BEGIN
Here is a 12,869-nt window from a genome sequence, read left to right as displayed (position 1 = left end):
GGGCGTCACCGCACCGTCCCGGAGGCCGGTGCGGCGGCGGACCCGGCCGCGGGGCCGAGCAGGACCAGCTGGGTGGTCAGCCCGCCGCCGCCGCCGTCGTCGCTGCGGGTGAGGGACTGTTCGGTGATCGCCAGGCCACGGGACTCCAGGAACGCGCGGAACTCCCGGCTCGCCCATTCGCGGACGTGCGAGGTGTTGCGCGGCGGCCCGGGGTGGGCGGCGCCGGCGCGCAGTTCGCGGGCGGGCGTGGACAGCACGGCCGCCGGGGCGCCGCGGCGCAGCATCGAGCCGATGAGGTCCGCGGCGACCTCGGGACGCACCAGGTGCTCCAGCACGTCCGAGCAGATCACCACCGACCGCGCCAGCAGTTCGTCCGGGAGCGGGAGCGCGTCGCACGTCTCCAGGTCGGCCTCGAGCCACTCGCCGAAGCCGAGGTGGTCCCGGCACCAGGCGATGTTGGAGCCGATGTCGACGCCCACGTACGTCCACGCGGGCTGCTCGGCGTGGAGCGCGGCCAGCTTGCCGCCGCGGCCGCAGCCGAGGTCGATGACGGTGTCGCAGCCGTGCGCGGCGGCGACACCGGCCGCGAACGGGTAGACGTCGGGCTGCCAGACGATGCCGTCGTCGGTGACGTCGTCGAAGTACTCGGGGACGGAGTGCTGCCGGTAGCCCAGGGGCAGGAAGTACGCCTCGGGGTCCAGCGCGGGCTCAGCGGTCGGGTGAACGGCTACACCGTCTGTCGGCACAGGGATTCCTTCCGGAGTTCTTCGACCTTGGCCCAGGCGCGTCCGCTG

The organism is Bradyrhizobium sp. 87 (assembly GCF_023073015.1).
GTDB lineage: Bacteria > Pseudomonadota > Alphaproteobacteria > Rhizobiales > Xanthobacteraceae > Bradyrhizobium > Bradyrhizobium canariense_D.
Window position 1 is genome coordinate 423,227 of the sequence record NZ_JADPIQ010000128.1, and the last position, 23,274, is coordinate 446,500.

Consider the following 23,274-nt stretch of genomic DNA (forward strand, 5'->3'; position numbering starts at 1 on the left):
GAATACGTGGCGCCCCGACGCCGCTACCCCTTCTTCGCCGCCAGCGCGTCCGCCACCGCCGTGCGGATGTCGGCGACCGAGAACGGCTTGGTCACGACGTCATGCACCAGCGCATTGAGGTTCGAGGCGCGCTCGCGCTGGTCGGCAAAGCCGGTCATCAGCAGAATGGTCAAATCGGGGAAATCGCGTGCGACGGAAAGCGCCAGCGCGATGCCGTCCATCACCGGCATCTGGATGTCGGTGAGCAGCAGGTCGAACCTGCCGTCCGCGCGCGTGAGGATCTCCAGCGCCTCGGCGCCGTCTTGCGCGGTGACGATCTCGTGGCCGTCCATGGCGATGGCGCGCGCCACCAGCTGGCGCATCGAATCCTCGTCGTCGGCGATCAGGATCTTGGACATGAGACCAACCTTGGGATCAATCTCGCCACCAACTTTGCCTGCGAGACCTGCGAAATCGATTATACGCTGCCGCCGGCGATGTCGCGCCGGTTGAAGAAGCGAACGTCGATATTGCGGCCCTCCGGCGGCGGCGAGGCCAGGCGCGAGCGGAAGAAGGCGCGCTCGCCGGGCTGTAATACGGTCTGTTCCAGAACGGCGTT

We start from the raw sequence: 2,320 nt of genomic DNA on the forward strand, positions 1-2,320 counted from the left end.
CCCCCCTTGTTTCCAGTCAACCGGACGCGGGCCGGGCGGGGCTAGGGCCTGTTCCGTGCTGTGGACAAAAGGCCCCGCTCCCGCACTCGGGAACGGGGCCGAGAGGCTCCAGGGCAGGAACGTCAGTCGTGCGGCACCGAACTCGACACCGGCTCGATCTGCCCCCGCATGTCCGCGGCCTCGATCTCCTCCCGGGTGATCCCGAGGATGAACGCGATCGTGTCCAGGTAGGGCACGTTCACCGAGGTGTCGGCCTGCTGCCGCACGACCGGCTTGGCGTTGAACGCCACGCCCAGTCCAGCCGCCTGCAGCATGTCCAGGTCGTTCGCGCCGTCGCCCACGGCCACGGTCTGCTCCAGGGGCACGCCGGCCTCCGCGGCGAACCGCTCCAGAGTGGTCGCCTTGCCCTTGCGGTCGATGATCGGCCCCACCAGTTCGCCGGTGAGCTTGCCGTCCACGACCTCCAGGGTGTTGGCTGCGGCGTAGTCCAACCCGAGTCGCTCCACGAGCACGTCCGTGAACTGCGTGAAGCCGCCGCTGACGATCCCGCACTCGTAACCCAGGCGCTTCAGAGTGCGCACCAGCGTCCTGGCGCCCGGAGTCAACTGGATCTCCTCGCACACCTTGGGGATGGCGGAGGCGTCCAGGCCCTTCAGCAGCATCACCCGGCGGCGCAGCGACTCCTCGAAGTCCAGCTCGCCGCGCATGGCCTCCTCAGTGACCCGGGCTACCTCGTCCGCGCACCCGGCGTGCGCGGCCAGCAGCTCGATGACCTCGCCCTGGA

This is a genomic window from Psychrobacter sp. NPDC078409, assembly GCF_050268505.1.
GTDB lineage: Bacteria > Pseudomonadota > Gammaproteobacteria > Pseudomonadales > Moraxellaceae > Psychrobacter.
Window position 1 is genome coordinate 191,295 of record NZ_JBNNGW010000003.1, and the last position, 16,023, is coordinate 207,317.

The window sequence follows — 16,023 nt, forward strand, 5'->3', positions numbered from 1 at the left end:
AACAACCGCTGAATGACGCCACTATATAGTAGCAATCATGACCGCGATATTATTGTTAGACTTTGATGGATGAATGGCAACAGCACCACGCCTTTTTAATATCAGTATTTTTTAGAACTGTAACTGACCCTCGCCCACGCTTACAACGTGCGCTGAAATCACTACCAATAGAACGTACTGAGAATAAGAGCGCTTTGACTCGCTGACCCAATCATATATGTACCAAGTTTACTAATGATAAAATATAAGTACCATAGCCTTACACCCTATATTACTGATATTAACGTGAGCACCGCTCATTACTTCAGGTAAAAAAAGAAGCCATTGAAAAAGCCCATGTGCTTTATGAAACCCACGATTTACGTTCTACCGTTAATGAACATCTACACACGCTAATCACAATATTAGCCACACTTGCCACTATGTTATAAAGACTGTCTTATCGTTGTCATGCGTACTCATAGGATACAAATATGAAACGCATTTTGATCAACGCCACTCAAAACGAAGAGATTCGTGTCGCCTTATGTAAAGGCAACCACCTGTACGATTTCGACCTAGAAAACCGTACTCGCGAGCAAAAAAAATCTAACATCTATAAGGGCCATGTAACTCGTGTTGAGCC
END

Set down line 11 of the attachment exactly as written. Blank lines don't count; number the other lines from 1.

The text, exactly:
GTDB lineage: Bacteria > Pseudomonadota > Gammaproteobacteria > Pseudomonadales > Moraxellaceae > Psychrobacter.